I am first year Post Doctoral Fellow in the department of Physics, under Prof. Varun Bhalerao. Previous to this, I was a Marie Skodowska-Curie Action Fellow in the project called GraWIToN (an Initial Training Network), which received funding from the European Union’s Seventh Framework. I worked as a data analyst in University of Rome, la “Sapienza”, to develop a robust and efficient methodology for detecting continuous gravitational waves from rapidly spinning neutron star in a binary system. Currently I am working on X-ray data analysis for upcoming ISRO funded satellite mission.
Detectors used in measuring high energy photons, have by design poor spatial resolution, with which it becomes very difficult to pin point the location of their sources in the sky. However, historically lunar and earth occultation techniques have been used to resolve sky position. The idea is that, if while observing the source, the moon obstructs the line of sight (called occultation), we would see a drop in our measurement. By carefully measuring the time of the drop and knowing the position of the moon at time allows us to narrow down the source’s position. Similar technique can be used for the satellites, when Earth obstructs, which is a useful technique for orbiting X-ray and gamma ray instruments to study high energy source. This change in flux can be used for direct measurement of point-source emission. We are investigating and implementing Earth Occultation Technique (previously used by BATSE and Fermi satellite missions) on AstroSat's collimated Cadmium Zinc Telluride Imager (CZTI). AstroSat is an Indian multi-wavelength satellite launched in September 2015. For the first time we use CZTI as a device for all-sky bright hard X-ray source monitor, which is not what it was initially designed for. In an uncollimated detector, these occultation features can be used to locate and monitor astrophysical sources provided their signals can be individually separated from the detector background. The sensitivity of the technique is derived as a function of incident photon energy and also as a function of angle between the source and the normal to the detector entrance window. The method is an alternative to more sophisticated photon imaging devices for astronomy and can serve well as a cost effective science capability for monitoring the high-energy sky. These methods will also help us calibrate the instruments of upcoming satellite which will be looking for X-ray counterparts of gravitational wave sources.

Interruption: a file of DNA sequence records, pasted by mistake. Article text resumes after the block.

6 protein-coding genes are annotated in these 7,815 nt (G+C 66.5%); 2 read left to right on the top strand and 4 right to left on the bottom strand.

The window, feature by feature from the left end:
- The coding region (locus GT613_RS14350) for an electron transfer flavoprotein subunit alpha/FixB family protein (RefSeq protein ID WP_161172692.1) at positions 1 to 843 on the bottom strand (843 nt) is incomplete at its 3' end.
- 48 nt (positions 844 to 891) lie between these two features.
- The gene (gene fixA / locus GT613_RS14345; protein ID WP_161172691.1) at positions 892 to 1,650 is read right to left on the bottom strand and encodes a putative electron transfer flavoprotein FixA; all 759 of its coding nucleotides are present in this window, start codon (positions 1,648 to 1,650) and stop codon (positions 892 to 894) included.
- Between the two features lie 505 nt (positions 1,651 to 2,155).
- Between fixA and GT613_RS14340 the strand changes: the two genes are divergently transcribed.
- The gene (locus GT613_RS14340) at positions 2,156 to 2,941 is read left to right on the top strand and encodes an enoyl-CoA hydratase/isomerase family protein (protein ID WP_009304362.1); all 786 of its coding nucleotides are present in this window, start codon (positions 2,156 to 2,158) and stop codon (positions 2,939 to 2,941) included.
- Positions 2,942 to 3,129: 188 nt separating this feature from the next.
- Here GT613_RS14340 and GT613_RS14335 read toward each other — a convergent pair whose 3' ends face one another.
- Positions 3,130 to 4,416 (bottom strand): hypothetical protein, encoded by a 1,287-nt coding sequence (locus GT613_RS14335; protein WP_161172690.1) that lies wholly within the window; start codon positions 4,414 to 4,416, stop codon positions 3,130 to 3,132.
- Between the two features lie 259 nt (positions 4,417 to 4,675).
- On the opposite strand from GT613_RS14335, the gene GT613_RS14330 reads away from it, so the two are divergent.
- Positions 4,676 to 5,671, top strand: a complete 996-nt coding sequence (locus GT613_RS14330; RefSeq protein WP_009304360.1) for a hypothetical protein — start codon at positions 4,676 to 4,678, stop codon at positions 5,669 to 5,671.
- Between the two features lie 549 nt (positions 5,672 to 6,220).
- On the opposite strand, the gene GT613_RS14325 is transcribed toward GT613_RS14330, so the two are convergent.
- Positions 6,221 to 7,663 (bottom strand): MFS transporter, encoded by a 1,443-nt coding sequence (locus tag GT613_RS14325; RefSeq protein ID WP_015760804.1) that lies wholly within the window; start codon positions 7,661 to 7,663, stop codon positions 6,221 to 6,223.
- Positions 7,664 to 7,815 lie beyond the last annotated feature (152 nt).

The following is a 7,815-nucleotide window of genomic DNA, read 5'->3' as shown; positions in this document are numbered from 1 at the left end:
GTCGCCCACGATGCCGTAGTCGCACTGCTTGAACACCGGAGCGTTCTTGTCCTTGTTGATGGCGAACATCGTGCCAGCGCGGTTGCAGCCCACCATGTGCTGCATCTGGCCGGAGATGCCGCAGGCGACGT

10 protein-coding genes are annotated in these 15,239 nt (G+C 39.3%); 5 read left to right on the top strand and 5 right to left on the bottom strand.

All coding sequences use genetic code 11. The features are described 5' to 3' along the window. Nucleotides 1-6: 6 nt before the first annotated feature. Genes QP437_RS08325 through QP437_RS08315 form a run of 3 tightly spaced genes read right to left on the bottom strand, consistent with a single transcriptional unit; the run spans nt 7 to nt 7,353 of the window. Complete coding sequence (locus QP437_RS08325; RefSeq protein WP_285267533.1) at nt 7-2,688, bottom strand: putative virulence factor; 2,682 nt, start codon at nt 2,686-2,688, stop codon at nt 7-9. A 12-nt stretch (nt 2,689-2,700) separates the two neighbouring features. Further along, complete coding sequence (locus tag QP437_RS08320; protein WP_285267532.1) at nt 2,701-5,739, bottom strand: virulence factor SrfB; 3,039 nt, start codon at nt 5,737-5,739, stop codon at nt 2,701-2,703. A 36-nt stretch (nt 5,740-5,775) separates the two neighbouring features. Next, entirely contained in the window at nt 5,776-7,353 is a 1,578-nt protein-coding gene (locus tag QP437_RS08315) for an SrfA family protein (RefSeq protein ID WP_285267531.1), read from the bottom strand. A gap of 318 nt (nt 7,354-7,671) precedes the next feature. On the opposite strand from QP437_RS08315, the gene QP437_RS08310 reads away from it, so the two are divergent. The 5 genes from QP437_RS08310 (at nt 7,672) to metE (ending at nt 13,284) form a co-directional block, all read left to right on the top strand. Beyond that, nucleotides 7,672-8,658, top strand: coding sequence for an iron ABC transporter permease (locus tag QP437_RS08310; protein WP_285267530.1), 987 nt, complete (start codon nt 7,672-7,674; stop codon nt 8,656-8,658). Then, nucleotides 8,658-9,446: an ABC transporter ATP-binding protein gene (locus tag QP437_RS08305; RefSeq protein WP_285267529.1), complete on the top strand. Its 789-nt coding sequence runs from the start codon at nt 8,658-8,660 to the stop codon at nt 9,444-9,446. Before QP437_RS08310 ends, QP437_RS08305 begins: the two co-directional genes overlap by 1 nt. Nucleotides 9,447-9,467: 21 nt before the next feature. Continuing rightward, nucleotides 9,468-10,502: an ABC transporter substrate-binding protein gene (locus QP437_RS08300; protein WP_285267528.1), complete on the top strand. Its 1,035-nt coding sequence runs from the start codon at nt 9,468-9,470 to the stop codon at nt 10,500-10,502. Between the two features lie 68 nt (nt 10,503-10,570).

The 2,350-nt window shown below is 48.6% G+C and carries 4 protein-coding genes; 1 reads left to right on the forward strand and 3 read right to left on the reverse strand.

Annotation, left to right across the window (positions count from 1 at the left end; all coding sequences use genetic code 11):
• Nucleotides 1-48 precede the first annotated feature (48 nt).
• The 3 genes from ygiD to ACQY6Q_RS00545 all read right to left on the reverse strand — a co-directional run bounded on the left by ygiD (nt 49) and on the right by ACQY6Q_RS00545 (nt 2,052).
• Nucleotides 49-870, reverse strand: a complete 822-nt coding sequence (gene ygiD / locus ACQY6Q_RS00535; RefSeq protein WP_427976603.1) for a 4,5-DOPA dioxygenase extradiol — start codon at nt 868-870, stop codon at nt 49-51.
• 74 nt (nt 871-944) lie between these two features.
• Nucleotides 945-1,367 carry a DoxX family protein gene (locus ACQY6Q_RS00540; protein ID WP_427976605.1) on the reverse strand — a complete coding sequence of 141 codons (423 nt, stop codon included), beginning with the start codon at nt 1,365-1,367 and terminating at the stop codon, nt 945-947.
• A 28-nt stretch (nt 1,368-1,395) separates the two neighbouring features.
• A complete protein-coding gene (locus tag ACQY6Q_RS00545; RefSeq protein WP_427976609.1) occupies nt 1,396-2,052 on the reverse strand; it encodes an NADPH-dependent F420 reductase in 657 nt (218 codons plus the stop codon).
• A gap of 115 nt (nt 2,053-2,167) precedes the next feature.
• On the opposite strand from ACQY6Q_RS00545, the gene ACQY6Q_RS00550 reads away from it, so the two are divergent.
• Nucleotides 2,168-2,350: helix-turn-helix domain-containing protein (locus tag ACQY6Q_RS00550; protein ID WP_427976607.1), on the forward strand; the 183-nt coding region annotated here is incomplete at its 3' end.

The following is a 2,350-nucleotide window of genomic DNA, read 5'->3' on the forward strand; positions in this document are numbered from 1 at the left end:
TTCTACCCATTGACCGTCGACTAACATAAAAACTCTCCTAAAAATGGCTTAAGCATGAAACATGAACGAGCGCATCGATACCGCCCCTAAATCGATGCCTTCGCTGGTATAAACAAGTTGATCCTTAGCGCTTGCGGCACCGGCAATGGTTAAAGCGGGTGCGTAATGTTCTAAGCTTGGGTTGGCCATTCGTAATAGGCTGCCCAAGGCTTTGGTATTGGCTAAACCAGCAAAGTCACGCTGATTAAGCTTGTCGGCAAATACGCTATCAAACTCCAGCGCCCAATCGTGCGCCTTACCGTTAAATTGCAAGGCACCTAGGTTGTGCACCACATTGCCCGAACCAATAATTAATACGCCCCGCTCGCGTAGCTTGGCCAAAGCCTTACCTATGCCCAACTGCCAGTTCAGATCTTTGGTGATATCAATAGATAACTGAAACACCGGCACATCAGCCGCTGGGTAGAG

Parallel to this study, we also prepared deepest all sky images for archives and references purpose to enhance our search of optical counter parts for gravitational wave sources. A number of synoptic sky surveys are underway or being planned. They are usually done with smaller telescopes, and allowing relatively short exposure times. Searching for sudden change in the brightness of the source (transients) or variable sources involves comparison with deeper baseline images, ideally obtained through the same telescope and camera. Considering this we have processed images from the 68 cm Schmidt telescope on Mt. Bigelow taken over ten years as part of the Catalina Sky Survey. In order to generate deep reference images for the Catalina Real-time Transient Survey, close to 0.8 million images over 8000 pre-defined regions on the sky, which covered roughly 27000 square degree (approximately 2/3 of the entire sky), have gone into this deep stack that goes up to 3 magnitudes deeper, i.e. it includes ~15 times fainter sources than the individual images. This included carefully comparing results of various state-of-the-art software packages for processing astronomical images as well. The stacked images are available through a server at IUCAA.